The Great Lakes are drying up; at least that’s what the International Joint Commission’s (IJC) Upper Great Lakes study says.
The report examines whether the regulation of water leaving Lake Superior through the power dams and others structures designed to regulate levels on the St. Marys River at Sault St. Marie might be improved for those using the Lakes Superior, Huron, Michigan, and Erie.
During the public comment period, taking place throughout the States which border the Great Lakes, residents are being asked if the Study Boards recommendations for managing water supplies on the Upper Great Lakes meet their need or if other changes need to be considered.
The report is a disaster plan of sorts for the Great Lakes Basin. The IJC is recommending no drastic changes rather it emphasizes several remedies that are close to the previous plan. What’s different about this plan is that it will resolve issues caused by extreme conditions such as drought. Therefore, users of the Lakes will not see or feel any differences.
Christina Haska of the Great Lakes Fishery Commission and hearing attendee said “The plan, although without significant changes, adapts better to environmental conditions and that’s necessary to have. And anything that will help restore the St. Marys River habitat to protect the [Lake Sturgeon] species, there’s only benefit for that”.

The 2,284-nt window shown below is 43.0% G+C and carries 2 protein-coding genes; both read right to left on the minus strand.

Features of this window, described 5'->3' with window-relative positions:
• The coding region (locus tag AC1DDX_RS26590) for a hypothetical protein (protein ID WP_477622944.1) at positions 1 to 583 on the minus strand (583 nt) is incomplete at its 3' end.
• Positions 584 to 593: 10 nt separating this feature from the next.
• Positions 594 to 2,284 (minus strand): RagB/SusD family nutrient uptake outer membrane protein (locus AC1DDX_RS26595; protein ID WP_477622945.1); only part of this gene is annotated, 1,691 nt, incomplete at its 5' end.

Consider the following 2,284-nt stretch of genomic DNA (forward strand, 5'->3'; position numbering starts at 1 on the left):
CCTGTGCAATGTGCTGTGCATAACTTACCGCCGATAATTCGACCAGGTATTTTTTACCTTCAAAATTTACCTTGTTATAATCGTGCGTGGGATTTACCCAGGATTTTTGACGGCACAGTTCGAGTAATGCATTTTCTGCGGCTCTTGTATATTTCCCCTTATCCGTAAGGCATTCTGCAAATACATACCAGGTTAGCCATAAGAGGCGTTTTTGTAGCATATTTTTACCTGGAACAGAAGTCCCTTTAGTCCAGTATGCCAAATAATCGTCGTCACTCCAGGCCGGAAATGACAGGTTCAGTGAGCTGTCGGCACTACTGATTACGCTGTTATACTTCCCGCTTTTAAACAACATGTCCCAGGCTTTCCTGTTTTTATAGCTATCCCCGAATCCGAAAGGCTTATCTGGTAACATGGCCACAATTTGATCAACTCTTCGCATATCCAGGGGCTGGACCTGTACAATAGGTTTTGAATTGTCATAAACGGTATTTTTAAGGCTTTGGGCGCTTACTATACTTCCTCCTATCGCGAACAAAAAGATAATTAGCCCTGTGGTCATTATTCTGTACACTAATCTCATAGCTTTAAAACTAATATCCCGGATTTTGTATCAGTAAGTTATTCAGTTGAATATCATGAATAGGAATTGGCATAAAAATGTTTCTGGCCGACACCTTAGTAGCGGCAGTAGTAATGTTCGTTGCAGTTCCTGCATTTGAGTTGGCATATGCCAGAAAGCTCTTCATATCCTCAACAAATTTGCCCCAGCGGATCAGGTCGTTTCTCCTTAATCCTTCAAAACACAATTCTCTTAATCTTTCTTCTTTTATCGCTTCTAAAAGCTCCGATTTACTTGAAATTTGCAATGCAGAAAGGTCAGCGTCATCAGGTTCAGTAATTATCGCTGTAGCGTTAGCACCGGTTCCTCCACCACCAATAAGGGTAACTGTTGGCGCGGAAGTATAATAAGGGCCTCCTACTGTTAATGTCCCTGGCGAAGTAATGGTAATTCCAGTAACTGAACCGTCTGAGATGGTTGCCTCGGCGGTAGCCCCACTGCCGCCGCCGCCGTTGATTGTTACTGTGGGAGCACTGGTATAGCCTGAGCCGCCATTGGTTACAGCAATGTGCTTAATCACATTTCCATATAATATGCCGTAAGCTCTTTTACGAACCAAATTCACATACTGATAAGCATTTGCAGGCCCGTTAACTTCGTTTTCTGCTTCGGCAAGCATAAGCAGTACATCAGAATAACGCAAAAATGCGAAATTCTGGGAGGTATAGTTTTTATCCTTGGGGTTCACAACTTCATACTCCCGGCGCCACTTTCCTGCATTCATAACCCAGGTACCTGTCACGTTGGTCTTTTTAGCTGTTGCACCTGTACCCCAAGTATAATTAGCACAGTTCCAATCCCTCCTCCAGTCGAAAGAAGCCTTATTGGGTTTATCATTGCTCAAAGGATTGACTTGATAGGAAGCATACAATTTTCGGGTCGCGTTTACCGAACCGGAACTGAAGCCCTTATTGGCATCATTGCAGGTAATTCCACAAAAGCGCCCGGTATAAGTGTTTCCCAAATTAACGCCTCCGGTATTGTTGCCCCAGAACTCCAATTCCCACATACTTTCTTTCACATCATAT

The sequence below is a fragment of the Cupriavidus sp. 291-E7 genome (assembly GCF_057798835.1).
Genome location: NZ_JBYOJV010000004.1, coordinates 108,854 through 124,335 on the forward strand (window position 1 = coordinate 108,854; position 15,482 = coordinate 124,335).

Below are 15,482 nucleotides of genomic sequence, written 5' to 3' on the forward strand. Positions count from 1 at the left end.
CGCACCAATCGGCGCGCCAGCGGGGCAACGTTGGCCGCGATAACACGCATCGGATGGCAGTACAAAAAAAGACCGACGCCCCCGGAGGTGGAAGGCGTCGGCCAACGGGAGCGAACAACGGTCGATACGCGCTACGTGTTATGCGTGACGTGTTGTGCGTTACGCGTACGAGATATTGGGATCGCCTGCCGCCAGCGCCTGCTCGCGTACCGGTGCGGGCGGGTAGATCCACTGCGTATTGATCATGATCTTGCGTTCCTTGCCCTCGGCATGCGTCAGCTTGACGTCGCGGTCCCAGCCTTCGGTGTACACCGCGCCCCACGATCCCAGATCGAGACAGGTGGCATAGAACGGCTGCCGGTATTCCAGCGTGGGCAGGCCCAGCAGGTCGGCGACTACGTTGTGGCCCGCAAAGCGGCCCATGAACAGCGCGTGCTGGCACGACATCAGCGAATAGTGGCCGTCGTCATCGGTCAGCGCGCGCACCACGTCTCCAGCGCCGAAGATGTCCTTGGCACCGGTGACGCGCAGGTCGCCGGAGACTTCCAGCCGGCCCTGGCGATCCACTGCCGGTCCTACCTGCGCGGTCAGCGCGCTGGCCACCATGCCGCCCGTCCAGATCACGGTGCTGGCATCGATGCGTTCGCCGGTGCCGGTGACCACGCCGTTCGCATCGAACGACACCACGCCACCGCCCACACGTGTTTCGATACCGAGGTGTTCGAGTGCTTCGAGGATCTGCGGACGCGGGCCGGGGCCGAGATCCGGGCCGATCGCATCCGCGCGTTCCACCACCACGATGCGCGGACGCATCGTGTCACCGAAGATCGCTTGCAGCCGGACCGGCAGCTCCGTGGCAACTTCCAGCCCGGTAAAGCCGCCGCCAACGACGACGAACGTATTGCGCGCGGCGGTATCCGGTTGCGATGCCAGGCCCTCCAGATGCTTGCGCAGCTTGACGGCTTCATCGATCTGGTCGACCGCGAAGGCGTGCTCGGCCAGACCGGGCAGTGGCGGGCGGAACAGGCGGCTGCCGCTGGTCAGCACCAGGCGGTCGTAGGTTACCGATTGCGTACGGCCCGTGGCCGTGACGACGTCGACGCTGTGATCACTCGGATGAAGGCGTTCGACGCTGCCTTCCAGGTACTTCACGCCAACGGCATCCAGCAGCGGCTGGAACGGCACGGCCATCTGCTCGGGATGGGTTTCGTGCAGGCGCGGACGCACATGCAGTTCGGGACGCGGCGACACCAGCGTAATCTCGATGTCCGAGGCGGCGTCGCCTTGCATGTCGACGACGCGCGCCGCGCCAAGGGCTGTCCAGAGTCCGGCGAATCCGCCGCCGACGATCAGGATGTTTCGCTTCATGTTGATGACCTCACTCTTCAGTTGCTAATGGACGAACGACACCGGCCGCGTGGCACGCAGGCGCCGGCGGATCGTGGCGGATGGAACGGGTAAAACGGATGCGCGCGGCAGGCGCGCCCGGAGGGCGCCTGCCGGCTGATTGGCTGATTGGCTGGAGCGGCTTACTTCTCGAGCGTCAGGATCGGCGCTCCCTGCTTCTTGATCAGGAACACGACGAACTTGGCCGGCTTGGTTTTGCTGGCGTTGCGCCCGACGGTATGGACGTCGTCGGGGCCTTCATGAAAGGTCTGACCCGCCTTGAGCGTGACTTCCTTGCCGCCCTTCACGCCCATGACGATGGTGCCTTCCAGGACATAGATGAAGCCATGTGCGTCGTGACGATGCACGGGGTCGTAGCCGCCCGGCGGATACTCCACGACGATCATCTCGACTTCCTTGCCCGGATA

Although the water levels will continue to decline due to evaporation, glacial rebound, and other factors such as dredging the Adaptive Management Plan the IJC recommended should address these challenges. One of many outcomes is economic development opportunities. IJC U.S. Chair Lana Pollack suggested that the plan had implications for green jobs and economic development opportunity for small business along the shores of the Great Lakes as its health improve.
The International Joint Commission was established under the Boundary Waters Treaty of 1090 to help the U.S. and Canada prevent and resolve disputes over the use of the waters the two countries share. For more information, visit the Commissions’ website at www.ijc.org.
GreeningDetroit.com will keep a close watch on this issue. Our links to the State of Michigan will help facilitate networking and partnerships to better understand Michigan great resource, Our Water.
Author: Tina Riley-Humphrey, representing GreeningDetroit.com